A cross is silhouetted outside a Catholic church near Nantes, France, Oct. 5, 2021. French bishops have unveiled new measures against sexual abuse by clergy in the wake of an independent report released in October. CNS photo/Stephane Mahe, Reuters

French bishops set out new reforms in wake of abuse report

By 
  • November 8, 2021

LOURDES, France -- France's Catholic bishops have unveiled new measures to counter sexual abuse by clergy after an October report by an independent commission estimated more than 330,000 children had been abused since the 1950s.

Among 26 measures finalized during the bishops' plenary and announced Nov. 8, a new national independent unit for recognition and reparation will be headed by jurist Marie Derain de Vaucresson, while diocesan properties and assets will be sold to finance compensation payments.

The bishops also will establish a national canonical criminal court and external audit for victim support units, while arranging a confession facility for clergy and "systematic judicial record verification" for anyone working with minors. The third Sunday of Lent will be marked in France as a day of prayer for victims of "violence, sexual assault and abuse of power and conscience within the church."

The new measures, expanding on 11 adopted at the bishops' previous March plenary, will be accompanied by the formation of lay-led working groups on priestly formation, lay involvement, church governance and other reform areas recommended by the report. The bishops also asked Pope Francis to send a "visitor team" to evaluate the bishops' mission.

In the future, the bishops said, seminary councils must include at least one woman with voting rights, while a charter of good conduct and "national repository of preventive measures" will be set up for dioceses, movements and communities.

Laypeople will serve on all bishops' conference commissions and councils, while the bishops' doctrinal commission will examine doctrinal issues highlighted in the abuse report, including sexual morality, anthropology, ministerial priesthood, and the "distinction between power of order and power of government" in time for a March follow-up plenary.

"This commission's report into sexual abuse showed a reality we hadn't been able to see," said Archbishop Éric de Moulins-Beaufort, the French bishops' conference president.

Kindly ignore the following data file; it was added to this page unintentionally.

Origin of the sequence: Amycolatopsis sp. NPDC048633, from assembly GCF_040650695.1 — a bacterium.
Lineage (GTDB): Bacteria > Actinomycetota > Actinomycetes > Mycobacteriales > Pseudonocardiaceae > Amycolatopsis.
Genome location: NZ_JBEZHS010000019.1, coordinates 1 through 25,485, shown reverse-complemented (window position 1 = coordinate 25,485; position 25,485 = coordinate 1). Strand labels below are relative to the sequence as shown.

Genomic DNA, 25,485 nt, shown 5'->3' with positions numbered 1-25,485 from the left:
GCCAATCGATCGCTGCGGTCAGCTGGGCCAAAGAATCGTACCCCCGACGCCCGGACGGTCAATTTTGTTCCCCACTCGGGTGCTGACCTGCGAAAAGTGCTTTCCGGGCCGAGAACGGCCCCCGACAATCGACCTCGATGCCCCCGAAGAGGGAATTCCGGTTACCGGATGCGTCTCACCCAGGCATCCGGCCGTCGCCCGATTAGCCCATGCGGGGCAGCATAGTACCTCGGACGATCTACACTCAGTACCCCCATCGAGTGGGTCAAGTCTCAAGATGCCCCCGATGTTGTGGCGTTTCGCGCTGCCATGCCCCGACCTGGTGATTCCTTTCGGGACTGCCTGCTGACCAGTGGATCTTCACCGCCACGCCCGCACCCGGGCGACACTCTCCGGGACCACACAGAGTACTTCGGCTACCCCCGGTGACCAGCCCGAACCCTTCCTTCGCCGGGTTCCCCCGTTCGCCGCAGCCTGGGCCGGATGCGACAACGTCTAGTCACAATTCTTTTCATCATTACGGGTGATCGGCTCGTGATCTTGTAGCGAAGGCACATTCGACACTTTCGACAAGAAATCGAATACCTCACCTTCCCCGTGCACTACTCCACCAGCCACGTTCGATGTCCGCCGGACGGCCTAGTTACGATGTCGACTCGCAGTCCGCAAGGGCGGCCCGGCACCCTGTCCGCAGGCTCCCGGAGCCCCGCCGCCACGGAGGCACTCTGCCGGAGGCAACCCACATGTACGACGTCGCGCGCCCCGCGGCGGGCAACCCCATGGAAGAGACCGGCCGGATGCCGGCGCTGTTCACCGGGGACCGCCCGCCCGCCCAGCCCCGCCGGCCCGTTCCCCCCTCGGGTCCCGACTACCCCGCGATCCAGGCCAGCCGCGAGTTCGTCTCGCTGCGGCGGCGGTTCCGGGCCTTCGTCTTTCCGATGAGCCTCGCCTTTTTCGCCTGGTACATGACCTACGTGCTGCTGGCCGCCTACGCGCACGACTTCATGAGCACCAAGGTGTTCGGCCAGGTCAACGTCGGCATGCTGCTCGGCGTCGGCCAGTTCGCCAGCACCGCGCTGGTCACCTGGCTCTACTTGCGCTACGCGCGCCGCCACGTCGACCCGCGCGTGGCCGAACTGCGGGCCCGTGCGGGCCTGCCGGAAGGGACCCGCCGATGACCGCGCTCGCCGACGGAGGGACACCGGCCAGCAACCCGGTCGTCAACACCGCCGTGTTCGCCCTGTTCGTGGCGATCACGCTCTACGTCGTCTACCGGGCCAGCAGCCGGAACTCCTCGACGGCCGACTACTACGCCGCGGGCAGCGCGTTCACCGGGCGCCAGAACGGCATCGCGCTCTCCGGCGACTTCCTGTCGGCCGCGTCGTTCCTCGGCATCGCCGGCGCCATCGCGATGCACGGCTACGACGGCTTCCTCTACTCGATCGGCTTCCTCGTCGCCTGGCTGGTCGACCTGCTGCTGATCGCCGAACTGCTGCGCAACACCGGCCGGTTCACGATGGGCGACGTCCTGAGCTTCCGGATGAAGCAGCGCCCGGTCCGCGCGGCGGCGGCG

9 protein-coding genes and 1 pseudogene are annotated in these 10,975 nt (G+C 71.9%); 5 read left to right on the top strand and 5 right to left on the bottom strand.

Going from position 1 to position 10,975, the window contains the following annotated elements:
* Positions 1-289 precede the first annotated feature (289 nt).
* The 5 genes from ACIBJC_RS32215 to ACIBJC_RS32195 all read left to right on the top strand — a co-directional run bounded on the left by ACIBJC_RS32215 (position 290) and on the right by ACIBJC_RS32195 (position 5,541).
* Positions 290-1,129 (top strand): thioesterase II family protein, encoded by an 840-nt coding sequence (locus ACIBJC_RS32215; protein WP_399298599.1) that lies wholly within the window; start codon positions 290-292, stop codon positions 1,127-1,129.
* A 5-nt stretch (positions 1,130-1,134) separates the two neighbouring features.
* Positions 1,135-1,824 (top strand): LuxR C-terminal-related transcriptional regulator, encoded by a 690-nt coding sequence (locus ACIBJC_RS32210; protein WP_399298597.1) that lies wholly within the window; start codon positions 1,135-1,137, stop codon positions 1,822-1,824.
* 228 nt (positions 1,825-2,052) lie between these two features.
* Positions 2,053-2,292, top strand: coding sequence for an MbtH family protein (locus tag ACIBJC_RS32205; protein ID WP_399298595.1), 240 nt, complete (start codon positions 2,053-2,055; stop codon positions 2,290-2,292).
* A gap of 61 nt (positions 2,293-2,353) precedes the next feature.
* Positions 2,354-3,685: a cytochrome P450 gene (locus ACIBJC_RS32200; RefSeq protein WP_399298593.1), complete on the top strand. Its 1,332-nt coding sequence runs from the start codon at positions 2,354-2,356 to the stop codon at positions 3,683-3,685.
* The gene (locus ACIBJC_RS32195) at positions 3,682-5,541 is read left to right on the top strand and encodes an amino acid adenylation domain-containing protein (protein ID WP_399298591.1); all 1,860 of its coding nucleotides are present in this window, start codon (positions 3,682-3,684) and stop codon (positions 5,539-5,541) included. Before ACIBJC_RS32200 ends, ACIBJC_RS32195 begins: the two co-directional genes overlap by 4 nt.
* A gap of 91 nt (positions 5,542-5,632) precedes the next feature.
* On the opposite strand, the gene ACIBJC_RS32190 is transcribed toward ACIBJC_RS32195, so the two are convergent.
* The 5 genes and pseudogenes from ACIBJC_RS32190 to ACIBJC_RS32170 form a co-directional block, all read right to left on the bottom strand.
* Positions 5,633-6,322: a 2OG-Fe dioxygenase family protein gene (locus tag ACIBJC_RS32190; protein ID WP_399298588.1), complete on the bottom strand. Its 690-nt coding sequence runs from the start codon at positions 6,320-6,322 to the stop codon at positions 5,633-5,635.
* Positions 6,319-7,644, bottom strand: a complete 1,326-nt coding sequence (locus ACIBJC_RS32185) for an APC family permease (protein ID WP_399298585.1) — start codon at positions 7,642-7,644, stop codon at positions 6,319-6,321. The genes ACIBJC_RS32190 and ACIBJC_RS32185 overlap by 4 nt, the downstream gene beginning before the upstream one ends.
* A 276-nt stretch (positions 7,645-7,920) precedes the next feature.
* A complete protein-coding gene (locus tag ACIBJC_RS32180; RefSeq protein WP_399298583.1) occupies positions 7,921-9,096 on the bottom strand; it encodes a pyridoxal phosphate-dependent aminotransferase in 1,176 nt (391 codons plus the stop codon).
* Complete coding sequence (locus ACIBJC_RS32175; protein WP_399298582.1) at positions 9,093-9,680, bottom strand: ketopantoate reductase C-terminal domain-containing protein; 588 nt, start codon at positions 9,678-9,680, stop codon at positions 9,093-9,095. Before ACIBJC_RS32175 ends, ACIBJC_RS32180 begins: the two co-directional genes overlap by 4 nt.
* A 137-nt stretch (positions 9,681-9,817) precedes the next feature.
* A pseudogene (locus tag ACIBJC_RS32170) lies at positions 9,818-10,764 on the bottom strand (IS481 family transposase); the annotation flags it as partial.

"It put before our eyes and those of the world that our Catholic Church in France was a place where acts of violence and sexual assault against minors had been committed in terrifying proportions. ... We must recognize our church is a site of serious crimes, of formidable attacks on life and integrity. This cannot be a church of Jesus."

The archbishop spoke at the close of the Nov. 2-8 plenary of the 120-member conference at the national shrine of Lourdes.

He said he was shocked by the image, displayed at the plenary, of a "petrified child" weeping alone under a cathedral vault, knowing it had been "multiplied thousands of times."

Archbishop Moulins-Beaufort said the conference was grateful to those who had helped expose abuse in the church, adding that he and other French clergy had "not become priests to take part in murderous acts" or "increase our power and train up our regiments."

The bishops' conference president said the CIASE report had highlighted the need to "redouble our vigilance, be clear-sighted, not let ourselves be deceived by the words we use," adding that he believed the "metaphor of fatherhood" in Christian teaching should now be "scrutinized from all angles" as the French church began a "new phase in its history."

"These decisions mark our liberation -- we can now demonstrate the church we belong to and wish to serve cannot be an institution be preoccupied with itself and hunched in self-glorification," the 59-year-old archbishop said.

"We have everything to gain from concluding protocols with prosecutors, from relying with confidence on our country' justice and police services. ... It will undoubtedly have been worth the trouble of being humiliated, impoverished and diminished if this helps us better meet the poor, the excluded and the despised."

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